National campaigns skip area

May 04, 2004|by LAURA ERNDE

WASHINGTON COUNTY - Washington County is not even a blip on the radar screen for strategists with the two major national presidential campaigns.

But that isn't stopping local supporters of President Bush and rival John Kerry from running less expensive grass-roots campaigns in Western Maryland.

During Monday morning rush hour, John Kerry volunteers stood along U.S. 340 in Frederick County, Md., carrying signs and waving at people driving over the bridge from West Virginia, said Dan Rupli, who is coordinating Kerry's campaign in Western Maryland.


Rupli said he's reaching out to Democrats in the Eastern Panhandle of West Virginia and southcentral Pennsylvania, which are expected to be battleground states.

"I've never seen Democrats this united, absolutely determined we're not going to have four more years of this nonsense," said Rupli, a Frederick, Md., lawyer and former congressional candidate for the 6th District.

The Kerry campaign isn't spending much money in Western Maryland, figuring that the state is a given for their win column.

"It's 10 electoral votes and it's going to the Democrats. As a result I don't expect to see a very active presidential campaign locally," said Rick Hemphill, who chairs the Washington County Democratic Central Committee.

Rupli said it's important for Democrats to build the party this year in anticipation of the 2006 state elections.

"I don't think you take anything for granted. I do expect Maryland will go for Kerry but you can't assume it," he said.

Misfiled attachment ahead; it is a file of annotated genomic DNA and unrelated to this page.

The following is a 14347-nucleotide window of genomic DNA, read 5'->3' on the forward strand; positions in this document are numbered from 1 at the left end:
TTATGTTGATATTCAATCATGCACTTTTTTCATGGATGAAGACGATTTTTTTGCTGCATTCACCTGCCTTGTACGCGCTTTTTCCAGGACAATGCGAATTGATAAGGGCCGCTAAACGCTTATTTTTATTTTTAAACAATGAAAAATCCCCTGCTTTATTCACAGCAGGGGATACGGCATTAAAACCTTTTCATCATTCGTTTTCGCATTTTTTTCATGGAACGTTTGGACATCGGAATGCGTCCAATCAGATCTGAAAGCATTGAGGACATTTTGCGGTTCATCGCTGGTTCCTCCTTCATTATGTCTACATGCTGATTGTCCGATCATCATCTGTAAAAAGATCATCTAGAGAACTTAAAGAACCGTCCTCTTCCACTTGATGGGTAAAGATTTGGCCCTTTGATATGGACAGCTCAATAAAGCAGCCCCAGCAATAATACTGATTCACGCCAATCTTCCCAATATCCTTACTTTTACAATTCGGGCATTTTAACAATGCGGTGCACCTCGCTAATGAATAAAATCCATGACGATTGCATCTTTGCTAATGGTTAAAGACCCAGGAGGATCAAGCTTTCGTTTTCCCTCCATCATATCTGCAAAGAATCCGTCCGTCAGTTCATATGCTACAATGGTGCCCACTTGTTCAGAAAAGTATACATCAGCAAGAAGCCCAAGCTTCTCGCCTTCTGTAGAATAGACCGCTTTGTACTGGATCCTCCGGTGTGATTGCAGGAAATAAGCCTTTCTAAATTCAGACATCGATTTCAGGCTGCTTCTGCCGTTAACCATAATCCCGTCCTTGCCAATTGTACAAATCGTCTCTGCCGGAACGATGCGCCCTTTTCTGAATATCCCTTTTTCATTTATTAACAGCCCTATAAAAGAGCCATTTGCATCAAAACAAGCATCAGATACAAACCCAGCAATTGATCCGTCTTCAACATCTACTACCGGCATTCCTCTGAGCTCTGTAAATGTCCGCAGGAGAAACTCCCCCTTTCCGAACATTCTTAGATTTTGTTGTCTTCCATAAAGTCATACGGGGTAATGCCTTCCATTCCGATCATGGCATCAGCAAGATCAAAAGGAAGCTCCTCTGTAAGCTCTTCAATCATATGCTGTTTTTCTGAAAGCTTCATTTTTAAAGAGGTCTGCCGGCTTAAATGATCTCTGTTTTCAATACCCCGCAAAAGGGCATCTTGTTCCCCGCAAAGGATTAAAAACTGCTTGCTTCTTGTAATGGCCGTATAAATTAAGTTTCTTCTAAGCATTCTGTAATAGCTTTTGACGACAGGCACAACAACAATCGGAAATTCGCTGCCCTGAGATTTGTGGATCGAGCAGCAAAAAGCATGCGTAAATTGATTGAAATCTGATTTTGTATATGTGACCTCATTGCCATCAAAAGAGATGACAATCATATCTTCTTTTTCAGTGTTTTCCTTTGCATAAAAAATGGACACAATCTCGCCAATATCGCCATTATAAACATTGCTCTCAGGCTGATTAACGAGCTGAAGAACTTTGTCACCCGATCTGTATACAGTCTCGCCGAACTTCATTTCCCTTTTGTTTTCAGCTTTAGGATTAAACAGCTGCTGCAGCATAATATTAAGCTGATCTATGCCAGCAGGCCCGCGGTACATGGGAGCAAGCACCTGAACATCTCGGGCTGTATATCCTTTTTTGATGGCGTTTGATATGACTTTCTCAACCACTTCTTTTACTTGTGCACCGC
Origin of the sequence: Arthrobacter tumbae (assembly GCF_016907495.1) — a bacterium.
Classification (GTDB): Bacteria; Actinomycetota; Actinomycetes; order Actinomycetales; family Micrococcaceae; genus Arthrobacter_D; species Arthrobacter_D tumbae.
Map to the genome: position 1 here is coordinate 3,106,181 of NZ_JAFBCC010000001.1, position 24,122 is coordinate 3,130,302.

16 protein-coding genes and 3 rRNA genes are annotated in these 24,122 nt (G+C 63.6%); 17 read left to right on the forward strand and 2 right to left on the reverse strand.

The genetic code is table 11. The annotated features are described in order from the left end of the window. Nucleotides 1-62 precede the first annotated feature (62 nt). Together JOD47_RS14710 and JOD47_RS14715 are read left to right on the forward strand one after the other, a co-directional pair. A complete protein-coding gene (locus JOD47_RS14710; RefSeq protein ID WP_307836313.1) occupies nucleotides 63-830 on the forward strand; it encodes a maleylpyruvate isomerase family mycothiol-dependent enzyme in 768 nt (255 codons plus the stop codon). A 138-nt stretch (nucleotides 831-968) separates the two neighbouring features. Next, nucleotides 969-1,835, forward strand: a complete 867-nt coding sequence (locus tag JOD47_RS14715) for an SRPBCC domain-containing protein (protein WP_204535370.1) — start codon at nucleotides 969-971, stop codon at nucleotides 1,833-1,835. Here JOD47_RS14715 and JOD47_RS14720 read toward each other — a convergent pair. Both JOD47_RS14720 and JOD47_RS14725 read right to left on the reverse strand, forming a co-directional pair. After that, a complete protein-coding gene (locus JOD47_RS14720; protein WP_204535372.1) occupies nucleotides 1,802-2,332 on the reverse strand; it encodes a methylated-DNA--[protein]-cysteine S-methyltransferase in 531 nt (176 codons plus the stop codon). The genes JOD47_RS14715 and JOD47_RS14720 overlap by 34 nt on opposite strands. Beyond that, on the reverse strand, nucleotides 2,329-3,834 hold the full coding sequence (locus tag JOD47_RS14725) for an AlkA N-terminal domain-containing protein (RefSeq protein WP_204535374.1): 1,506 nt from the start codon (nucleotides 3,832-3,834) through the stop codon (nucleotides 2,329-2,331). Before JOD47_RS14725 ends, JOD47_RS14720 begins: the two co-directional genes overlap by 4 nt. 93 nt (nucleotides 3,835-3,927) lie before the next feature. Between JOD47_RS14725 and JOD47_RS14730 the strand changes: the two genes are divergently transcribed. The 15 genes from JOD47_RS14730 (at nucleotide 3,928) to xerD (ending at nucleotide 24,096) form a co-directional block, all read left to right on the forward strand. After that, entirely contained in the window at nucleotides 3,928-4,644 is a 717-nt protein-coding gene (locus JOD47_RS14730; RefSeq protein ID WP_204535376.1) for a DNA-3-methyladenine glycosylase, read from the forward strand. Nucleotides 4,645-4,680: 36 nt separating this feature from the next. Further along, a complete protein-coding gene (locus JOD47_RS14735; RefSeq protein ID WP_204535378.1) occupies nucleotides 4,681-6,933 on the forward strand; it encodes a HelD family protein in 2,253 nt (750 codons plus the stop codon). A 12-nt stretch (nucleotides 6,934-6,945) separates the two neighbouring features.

Maryland Republicans are dealing with a similar bias, with state leaders assuming there's little hope that Bush will win the Democrat-controlled state, said Mark Boyer, a Hagerstown lawyer who is organizing the Bush campaign in Washington County.

But Boyer said he believes that the state is not as firmly in the Democratic camp as it has been in the past.

Proof of that came in 2002, when the state elected GOP Gov. Robert L. Ehrlich.

Republicans outnumber Democrats in many jurisdictions in the state, although the population centers of Baltimore and Montgomery County are still unshakably Democrat.

In Washington County, there are about 32,680 registered Republicans to 28,460 Democrats.

Because of new campaign finance regulations, Boyer had to step down as chairman of the Washington County Republican Central Committee in order to run the local Bush campaign.

Bush carried Washington County in 2000 with 58 percent of the vote, but Boyer wants to see even higher numbers in the Nov. 2 general election.

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